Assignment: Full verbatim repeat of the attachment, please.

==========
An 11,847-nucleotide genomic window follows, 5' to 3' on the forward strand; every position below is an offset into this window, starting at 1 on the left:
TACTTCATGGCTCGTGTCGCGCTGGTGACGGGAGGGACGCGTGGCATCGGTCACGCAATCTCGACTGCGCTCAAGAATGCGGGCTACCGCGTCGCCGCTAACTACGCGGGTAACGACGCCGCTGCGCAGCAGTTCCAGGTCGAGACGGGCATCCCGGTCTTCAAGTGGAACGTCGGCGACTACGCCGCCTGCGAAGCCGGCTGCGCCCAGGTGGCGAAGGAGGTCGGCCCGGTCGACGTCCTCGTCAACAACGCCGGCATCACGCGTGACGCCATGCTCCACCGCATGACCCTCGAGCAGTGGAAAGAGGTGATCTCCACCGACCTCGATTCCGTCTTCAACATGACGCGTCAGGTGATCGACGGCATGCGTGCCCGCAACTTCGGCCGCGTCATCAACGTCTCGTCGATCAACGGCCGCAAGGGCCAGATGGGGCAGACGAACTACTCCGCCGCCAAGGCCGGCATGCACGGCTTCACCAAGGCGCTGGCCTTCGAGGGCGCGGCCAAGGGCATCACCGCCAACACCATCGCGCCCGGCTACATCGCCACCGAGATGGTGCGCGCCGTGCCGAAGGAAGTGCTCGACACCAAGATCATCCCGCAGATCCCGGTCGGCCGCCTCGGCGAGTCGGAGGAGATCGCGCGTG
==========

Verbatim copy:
An 11,847-nucleotide genomic window follows, 5' to 3' on the forward strand; every position below is an offset into this window, starting at 1 on the left:
TACTTCATGGCTCGTGTCGCGCTGGTGACGGGAGGGACGCGTGGCATCGGTCACGCAATCTCGACTGCGCTCAAGAATGCGGGCTACCGCGTCGCCGCTAACTACGCGGGTAACGACGCCGCTGCGCAGCAGTTCCAGGTCGAGACGGGCATCCCGGTCTTCAAGTGGAACGTCGGCGACTACGCCGCCTGCGAAGCCGGCTGCGCCCAGGTGGCGAAGGAGGTCGGCCCGGTCGACGTCCTCGTCAACAACGCCGGCATCACGCGTGACGCCATGCTCCACCGCATGACCCTCGAGCAGTGGAAAGAGGTGATCTCCACCGACCTCGATTCCGTCTTCAACATGACGCGTCAGGTGATCGACGGCATGCGTGCCCGCAACTTCGGCCGCGTCATCAACGTCTCGTCGATCAACGGCCGCAAGGGCCAGATGGGGCAGACGAACTACTCCGCCGCCAAGGCCGGCATGCACGGCTTCACCAAGGCGCTGGCCTTCGAGGGCGCGGCCAAGGGCATCACCGCCAACACCATCGCGCCCGGCTACATCGCCACCGAGATGGTGCGCGCCGTGCCGAAGGAAGTGCTCGACACCAAGATCATCCCGCAGATCCCGGTCGGCCGCCTCGGCGAGTCGGAGGAGATCGCGCGTG